Mahua Choudhuryand Paramjit Ghuliani are bright, highly qualified young women from different parts of India who have ended up during the past couple of years in Wellington and are now good friends. Both have husbands who work in IT with Telecom. Mahua comes from Hyderabad and Paramjit, Mumbai.
Their stories and their past experiences have veered in different directions but, when this interview took place, both had a strong sense of purpose in common. They had been volunteering for some months with Volunteer Wellington – Mahua as an interviewer and Paramjit an administrator.
‘After I arrived in New Zealand, I initially felt isolated and useless,’ said Mahua. ‘I’d watch people rushing to work and think why aren’t I doing that too.’ With a small child and a completely changed culture and workplace, this was not possible. Despite her previous background with sales, marketing and education she lacked confidence. ‘I was not prepared yet.’
During a stint in Delhi she was introduced to volunteering through a teaching organisation set up by the famous police commissioner, Kiran Bedi, (who changed the face of the largest prison in India through the power of volunteers). The spirit – and the value of voluntary effort – had entered her thinking.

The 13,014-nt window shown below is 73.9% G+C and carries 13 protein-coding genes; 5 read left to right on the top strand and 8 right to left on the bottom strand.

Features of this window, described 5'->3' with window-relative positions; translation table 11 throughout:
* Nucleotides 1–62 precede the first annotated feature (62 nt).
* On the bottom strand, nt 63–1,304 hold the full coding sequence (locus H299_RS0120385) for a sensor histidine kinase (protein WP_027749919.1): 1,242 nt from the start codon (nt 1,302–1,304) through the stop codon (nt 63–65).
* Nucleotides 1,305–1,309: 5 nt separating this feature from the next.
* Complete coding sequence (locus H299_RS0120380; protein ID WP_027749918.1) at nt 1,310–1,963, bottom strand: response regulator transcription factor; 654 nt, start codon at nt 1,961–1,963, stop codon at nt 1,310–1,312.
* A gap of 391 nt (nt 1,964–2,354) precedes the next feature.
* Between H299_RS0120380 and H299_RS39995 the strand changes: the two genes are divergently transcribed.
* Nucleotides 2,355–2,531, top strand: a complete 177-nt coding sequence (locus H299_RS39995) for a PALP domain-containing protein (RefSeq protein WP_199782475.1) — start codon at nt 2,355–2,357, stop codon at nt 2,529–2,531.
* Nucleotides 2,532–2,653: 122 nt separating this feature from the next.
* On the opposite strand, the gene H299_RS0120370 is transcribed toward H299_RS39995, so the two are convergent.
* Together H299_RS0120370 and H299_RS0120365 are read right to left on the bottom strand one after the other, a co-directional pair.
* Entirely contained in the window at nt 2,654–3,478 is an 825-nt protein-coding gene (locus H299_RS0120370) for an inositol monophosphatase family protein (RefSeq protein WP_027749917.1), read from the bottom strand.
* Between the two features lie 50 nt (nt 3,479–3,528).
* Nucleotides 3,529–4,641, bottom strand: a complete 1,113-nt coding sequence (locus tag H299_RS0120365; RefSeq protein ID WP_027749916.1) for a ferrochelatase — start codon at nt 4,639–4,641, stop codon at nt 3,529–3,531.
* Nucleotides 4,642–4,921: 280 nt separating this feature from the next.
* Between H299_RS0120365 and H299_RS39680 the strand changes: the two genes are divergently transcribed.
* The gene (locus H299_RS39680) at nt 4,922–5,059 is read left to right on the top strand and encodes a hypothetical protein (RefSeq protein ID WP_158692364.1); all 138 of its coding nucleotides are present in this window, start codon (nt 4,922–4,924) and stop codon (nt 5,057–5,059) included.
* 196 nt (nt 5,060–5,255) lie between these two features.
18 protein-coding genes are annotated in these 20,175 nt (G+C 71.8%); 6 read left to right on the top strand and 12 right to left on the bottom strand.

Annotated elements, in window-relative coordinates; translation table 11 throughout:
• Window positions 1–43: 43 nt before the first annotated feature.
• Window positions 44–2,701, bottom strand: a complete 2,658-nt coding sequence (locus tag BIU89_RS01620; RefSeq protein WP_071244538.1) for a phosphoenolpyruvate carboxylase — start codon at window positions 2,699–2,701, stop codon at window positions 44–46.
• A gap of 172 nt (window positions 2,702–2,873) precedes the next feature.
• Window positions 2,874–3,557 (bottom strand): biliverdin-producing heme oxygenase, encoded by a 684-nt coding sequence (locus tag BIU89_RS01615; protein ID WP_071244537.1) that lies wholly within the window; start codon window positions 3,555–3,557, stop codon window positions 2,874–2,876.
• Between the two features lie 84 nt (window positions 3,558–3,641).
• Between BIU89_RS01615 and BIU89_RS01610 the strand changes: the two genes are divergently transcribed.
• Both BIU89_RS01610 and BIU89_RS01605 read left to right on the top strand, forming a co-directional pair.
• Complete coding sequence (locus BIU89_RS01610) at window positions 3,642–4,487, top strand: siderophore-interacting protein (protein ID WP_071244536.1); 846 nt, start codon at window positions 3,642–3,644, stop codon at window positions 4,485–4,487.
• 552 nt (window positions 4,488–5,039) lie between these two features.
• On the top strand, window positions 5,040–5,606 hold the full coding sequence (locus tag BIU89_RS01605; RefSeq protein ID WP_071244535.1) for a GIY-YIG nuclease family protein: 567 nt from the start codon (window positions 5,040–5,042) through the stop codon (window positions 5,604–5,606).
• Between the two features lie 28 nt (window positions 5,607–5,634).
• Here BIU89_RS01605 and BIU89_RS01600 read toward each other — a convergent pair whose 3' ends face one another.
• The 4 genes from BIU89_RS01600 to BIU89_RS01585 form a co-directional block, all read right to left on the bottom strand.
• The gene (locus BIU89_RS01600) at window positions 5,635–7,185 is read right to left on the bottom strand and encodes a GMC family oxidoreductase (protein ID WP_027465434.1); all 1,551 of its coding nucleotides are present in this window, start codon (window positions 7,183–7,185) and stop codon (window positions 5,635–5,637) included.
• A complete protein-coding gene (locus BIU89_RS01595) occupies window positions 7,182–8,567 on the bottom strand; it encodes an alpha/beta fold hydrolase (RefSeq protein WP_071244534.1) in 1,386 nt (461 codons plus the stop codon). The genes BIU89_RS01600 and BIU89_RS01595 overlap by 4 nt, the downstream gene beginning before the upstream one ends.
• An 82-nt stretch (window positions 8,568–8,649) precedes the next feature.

Firstly through a positive experience with a local playgroup she was helped ‘in this communication with Kiwis’. Her next step was to ‘prove myself’. This she chose to do through volunteering.
Paramjit’s career in India involved human resources and later lecturing at a leading Mumbai university in both economics and HR. She has had to overcome a number of adverse circumstances since arriving in New Zealand with her young school age daughter and joining her husband. A process of rebuilding was needed, she said.
When her husband first came here without his family, challenging work was no problem – something to do in the weekends was. He volunteered for a conservation group and it was he who suggested to Paramjit, a visit to Volunteer Wellington. ‘I wanted to mingle with the people, form stable relationships.’
Both women talked together about their joint ‘volunteer outcomes’ on the eve of departing to paid employment. ‘I would never never have met so many people from so many different cultures if I had not been an interviewer here,’ said Mahua. ‘Every person has a story to tell – I felt great happiness when people said thank you for giving me direction and referrals on into the community.’
Paramjit agreed. ‘It’s this interaction which has helped us find ourselves again. A welcoming place, encouraging training. We have been given the tools to build our confidence. So it’s not bye bye…we are keeping our doors open behind.’
from Volunteer Wellington